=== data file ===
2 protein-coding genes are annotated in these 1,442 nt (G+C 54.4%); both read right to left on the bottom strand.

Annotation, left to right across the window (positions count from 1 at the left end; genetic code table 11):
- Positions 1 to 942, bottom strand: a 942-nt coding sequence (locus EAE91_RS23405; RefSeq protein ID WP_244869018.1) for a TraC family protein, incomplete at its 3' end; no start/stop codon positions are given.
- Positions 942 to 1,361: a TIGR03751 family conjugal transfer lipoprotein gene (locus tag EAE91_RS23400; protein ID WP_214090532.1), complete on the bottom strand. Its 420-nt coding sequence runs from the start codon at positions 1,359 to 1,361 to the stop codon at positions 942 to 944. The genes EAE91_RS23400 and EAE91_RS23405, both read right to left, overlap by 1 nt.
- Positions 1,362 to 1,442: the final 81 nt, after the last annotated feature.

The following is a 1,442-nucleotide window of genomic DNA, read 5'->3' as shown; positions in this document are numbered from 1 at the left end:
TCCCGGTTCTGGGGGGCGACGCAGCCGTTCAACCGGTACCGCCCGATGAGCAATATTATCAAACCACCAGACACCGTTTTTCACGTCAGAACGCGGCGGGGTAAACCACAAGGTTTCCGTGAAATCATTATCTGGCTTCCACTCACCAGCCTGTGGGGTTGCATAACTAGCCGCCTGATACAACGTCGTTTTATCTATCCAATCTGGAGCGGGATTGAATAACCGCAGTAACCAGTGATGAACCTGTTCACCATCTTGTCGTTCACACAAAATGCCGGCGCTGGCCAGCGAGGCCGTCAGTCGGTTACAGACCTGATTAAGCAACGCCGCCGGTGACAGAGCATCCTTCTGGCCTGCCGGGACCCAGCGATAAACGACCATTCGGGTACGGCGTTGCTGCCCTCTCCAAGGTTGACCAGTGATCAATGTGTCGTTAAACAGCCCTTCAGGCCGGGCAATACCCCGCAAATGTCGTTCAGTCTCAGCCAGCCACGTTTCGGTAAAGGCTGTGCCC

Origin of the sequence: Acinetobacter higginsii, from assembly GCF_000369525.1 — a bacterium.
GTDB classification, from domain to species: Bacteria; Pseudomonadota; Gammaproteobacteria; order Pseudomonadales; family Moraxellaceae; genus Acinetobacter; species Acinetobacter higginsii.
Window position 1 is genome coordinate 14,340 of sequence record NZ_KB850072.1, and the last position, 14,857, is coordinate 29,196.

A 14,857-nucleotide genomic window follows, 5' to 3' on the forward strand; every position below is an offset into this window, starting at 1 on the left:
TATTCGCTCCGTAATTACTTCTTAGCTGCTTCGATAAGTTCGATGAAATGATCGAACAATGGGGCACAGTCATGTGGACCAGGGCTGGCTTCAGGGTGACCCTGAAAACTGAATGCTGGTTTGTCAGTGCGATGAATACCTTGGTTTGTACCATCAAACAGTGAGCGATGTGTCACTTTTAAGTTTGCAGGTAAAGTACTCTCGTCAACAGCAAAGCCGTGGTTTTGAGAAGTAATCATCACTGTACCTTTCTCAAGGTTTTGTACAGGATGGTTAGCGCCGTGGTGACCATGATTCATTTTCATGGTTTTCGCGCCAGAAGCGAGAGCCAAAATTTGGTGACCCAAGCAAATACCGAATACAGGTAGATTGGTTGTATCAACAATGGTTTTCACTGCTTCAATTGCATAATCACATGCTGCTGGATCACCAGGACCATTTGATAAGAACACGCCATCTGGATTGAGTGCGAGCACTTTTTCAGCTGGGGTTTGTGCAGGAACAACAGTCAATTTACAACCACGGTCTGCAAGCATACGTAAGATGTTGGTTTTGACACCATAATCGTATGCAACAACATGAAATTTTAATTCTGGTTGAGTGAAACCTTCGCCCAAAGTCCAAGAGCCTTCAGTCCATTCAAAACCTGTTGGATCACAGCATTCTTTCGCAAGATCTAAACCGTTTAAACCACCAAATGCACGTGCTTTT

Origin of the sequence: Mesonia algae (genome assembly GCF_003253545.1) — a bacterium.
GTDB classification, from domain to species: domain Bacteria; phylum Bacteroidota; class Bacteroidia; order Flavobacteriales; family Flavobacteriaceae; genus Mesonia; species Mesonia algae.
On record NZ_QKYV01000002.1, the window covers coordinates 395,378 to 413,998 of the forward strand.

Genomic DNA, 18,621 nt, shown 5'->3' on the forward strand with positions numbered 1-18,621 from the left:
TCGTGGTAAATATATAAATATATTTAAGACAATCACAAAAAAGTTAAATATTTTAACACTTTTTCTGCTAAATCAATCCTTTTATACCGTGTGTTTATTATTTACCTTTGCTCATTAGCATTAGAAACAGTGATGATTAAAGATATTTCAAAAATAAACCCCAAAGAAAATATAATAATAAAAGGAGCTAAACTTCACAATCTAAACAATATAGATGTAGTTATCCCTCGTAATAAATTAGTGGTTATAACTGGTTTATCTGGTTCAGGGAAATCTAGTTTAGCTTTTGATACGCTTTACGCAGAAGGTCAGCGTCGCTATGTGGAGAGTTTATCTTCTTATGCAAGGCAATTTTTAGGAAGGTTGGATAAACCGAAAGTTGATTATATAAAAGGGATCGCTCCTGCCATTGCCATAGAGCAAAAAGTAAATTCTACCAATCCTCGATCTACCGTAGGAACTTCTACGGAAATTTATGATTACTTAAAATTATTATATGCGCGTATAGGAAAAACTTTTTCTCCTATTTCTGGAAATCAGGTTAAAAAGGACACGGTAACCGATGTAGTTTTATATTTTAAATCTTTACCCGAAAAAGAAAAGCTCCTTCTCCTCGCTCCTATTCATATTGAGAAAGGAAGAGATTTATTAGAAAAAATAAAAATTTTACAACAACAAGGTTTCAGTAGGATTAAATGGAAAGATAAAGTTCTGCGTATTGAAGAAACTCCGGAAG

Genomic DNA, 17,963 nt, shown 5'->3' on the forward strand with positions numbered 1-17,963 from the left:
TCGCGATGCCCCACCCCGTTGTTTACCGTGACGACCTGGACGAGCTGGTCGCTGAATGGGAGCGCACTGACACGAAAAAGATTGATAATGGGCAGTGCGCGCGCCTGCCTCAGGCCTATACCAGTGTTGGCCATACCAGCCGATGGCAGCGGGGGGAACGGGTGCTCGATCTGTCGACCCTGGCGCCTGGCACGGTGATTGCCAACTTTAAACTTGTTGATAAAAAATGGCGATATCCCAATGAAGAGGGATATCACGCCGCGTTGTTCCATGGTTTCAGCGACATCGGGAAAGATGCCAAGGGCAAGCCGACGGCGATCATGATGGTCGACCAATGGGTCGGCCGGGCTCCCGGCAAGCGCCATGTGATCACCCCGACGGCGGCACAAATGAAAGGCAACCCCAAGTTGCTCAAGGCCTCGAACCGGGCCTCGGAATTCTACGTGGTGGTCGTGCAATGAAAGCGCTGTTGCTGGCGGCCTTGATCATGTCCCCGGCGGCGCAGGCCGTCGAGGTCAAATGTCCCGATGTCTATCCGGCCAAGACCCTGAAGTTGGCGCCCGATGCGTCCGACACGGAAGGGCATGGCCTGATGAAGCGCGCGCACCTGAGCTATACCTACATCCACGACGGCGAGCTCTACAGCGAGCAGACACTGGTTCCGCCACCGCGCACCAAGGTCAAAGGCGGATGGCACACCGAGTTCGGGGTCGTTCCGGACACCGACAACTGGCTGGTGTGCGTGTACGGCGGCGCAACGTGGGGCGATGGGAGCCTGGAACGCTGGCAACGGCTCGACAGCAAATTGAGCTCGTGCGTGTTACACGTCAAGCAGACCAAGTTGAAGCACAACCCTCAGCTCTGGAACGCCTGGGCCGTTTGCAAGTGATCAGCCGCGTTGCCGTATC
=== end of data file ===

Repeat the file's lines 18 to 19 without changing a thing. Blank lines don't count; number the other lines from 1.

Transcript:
Genomic DNA, 17,963 nt, shown 5'->3' on the forward strand with positions numbered 1-17,963 from the left:
TCGCGATGCCCCACCCCGTTGTTTACCGTGACGACCTGGACGAGCTGGTCGCTGAATGGGAGCGCACTGACACGAAAAAGATTGATAATGGGCAGTGCGCGCGCCTGCCTCAGGCCTATACCAGTGTTGGCCATACCAGCCGATGGCAGCGGGGGGAACGGGTGCTCGATCTGTCGACCCTGGCGCCTGGCACGGTGATTGCCAACTTTAAACTTGTTGATAAAAAATGGCGATATCCCAATGAAGAGGGATATCACGCCGCGTTGTTCCATGGTTTCAGCGACATCGGGAAAGATGCCAAGGGCAAGCCGACGGCGATCATGATGGTCGACCAATGGGTCGGCCGGGCTCCCGGCAAGCGCCATGTGATCACCCCGACGGCGGCACAAATGAAAGGCAACCCCAAGTTGCTCAAGGCCTCGAACCGGGCCTCGGAATTCTACGTGGTGGTCGTGCAATGAAAGCGCTGTTGCTGGCGGCCTTGATCATGTCCCCGGCGGCGCAGGCCGTCGAGGTCAAATGTCCCGATGTCTATCCGGCCAAGACCCTGAAGTTGGCGCCCGATGCGTCCGACACGGAAGGGCATGGCCTGATGAAGCGCGCGCACCTGAGCTATACCTACATCCACGACGGCGAGCTCTACAGCGAGCAGACACTGGTTCCGCCACCGCGCACCAAGGTCAAAGGCGGATGGCACACCGAGTTCGGGGTCGTTCCGGACACCGACAACTGGCTGGTGTGCGTGTACGGCGGCGCAACGTGGGGCGATGGGAGCCTGGAACGCTGGCAACGGCTCGACAGCAAATTGAGCTCGTGCGTGTTACACGTCAAGCAGACCAAGTTGAAGCACAACCCTCAGCTCTGGAACGCCTGGGCCGTTTGCAAGTGATCAGCCGCGTTGCCGTATC